'Security lessons still not learned

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Published on Taipei Times http://www.taipeitimes.com/News/biz/archives/2003/10/20/2003072679

AFP, SINGAPORE Monday, Oct 20, 2003, Page 10

Corporate security worldwide is still at risk despite painful lessons learned from terrorism, the SARS epidemic and countless virus and hacker attacks, according to a business survey.

"Business leaders are more aware of security dangers, but need to do much more to prepare," research group Economist Intelligence Unit (EIU) said after conducting a global poll.

The report found that very often the danger is within the company itself, with disgruntled or corrupt employees and lax controls over computer passwords compromising the security of information systems and valuable data.

In Asia, with SARS threatening a comeback, there is a new danger that companies will suffer again now that the crisis has passed and regional economies are on the upswing.

"Once the crisis was over, there was very little done to institutionalize learning and get ready for the next crisis," Hugh Bucknall, head of Mercer Human Resources Consulting in Asia, told the EIU.

"Companies need to look at a broader range of threats and have mechanisms to deal with them," he added.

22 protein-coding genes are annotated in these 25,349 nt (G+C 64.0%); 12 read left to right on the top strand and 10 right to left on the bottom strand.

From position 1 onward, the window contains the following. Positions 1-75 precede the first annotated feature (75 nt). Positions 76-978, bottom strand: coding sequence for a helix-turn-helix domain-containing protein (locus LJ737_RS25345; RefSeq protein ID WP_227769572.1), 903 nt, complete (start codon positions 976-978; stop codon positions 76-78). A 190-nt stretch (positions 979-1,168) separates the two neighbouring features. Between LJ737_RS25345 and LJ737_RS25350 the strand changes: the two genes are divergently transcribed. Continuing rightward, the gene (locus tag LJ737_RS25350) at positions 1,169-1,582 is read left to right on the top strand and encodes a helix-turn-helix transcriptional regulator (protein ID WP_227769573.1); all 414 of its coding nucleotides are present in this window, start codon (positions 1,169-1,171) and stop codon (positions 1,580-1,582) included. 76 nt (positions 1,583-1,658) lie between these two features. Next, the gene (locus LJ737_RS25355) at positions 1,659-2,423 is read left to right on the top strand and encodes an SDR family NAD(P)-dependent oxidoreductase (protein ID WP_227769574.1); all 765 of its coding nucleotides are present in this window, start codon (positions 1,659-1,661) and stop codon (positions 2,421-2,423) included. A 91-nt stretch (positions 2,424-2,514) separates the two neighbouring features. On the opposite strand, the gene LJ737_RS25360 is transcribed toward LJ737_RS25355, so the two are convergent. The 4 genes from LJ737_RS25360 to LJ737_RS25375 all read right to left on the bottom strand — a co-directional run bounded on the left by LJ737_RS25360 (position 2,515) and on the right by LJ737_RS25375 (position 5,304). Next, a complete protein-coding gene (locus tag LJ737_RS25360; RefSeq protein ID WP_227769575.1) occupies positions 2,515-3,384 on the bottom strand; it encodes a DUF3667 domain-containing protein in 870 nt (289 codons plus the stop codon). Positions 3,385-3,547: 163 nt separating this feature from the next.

Corporate security is heavily tilted towards information technology (IT) or protection of physical assets and personnel, following the 2001 terrorist attacks in the US and countless virus and hacker incidents.

But Dr Goh Moh Heng, executive director of Disaster Recovery Institute Asia, said that "SARS created a new scenario that most planners would not have thought of: denial of access to people."

Uncertainty about how the SARS virus is transmitted forced companies to segregate employees. One bank even imported virus-proof medical "space suits" to enable IT employees to continue working even if infected by SARS.

Asian health officials fear that SARS might make a comeback during the traditional flu season in the winter months.

SARS infected more than 8,000 people and killed nearly 800, mostly in East Asia, after it appeared in southern China almost a year ago.

The crisi was estimated to have caused billions of dollars in economic damage.